The home of British motorsport celebrated its milestone 75th anniversary in style both on and off the famous Grand Prix track at the record-breaking 2023 Silverstone Festival (25-27 August).
The newly renamed Silverstone Festival (formerly The Classic) lived up to its Bank Holiday billing with an amazing line-up of memorable retro races, parades, displays and family entertainment. It’s always a great day out, and we try to attend every year. Lots to do and see.
While glittering gatherings of incredible road and racing cars remained at the core of the amazing three-day event, the evolution of the festival proved to be a huge success attracting a record attendance with a significant uplift of full weekend and Sunday tickets.
From the moment the gates opened at 7:30am on Friday morning, the schedule on and off the track kept all ages fully entertained with interactive activities and must-see crowd-pullers including a mouth-watering Foodie Fest, Fan Zone with displays of current F1 cars, and live music on all three evenings from chart-topping bands including The Christians, ABC, the Sugababes and McFly. There was even a pop-up Diddly Squat Farm Shop with an adjoining bar selling Jeremy Clarkson’s own Hawkstone beers and ciders. All this and lots more.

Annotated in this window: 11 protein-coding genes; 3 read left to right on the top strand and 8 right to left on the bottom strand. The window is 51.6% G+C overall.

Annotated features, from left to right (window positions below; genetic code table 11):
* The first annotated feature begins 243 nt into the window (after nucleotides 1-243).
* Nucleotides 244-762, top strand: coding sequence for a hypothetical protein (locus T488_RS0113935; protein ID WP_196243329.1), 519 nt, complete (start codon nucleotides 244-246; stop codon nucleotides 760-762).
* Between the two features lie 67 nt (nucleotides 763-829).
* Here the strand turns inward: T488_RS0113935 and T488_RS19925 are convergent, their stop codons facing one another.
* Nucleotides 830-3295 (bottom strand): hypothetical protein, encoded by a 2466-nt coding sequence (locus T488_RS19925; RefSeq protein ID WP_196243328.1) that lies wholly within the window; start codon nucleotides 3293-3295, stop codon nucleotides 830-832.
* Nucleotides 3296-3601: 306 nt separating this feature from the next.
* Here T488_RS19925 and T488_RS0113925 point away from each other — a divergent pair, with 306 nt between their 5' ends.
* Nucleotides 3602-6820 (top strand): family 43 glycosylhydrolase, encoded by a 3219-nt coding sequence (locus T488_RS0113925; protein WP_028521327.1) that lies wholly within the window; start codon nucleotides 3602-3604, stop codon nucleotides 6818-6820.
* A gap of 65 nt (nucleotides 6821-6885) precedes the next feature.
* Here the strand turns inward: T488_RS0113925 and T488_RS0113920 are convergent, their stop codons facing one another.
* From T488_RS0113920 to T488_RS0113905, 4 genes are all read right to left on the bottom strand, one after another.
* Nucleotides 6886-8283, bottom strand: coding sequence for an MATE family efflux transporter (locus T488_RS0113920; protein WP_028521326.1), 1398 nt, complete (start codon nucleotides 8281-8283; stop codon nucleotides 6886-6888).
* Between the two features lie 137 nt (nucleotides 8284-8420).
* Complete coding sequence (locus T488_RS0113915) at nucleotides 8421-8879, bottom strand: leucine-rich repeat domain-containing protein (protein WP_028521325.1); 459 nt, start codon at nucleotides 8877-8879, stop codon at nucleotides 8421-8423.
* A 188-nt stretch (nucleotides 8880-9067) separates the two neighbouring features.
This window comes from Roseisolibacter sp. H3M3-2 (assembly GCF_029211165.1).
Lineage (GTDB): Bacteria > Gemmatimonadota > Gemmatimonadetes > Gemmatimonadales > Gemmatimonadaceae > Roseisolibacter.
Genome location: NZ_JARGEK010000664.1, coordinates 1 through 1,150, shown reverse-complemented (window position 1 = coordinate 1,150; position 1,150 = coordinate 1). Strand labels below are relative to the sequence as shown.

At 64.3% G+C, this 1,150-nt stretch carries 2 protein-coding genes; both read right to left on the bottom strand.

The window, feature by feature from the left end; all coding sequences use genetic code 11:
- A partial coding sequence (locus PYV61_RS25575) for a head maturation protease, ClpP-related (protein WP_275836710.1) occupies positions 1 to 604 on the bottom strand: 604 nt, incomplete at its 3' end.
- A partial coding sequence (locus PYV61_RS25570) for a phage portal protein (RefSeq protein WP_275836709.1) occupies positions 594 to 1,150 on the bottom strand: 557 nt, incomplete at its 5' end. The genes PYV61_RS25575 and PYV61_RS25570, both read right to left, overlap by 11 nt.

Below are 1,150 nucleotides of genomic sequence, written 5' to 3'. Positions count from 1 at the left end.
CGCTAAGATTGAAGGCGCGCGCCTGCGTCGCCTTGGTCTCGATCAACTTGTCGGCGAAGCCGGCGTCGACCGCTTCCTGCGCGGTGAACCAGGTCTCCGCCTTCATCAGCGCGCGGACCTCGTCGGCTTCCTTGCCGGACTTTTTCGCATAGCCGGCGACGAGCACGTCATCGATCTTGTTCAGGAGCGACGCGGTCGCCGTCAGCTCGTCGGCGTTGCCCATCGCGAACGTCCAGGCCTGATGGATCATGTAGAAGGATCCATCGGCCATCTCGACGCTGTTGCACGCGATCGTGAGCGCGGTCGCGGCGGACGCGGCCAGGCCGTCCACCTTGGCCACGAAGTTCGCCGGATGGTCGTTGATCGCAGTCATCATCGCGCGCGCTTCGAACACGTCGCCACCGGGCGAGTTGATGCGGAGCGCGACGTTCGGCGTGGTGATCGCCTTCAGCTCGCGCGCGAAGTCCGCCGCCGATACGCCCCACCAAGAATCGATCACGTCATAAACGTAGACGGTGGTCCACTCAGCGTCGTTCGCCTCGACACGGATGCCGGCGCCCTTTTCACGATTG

For many the unrivalled line-up of 20 epic races was the biggest attraction, and honouring the 75thanniversary, this year’s line-up covered many of the venue’s golden eras including a special showdown for front-engined grand prix cars dating right back to the circuit’s opening in 1948. Starring a field of fabulous Ferraris, Maseratis, Cooper-Bristols and other period icons, this was won by the 1960 Scarab Offenhauser of Mark Shaw.
Setting the scene for action to follow, the packed racing programmes on both Saturday and Sunday kicked off with 50+ grids of jostling Formula Junior single-seaters. Both were edge-of-the-seat thrillers won by Sam Wilson in a Lotus 20/22 – Sunday’s victory came by just two hundredths of a second in a dramatic side-by-side photo finish with the Lotus 22 of Horatio Fitz-Simon.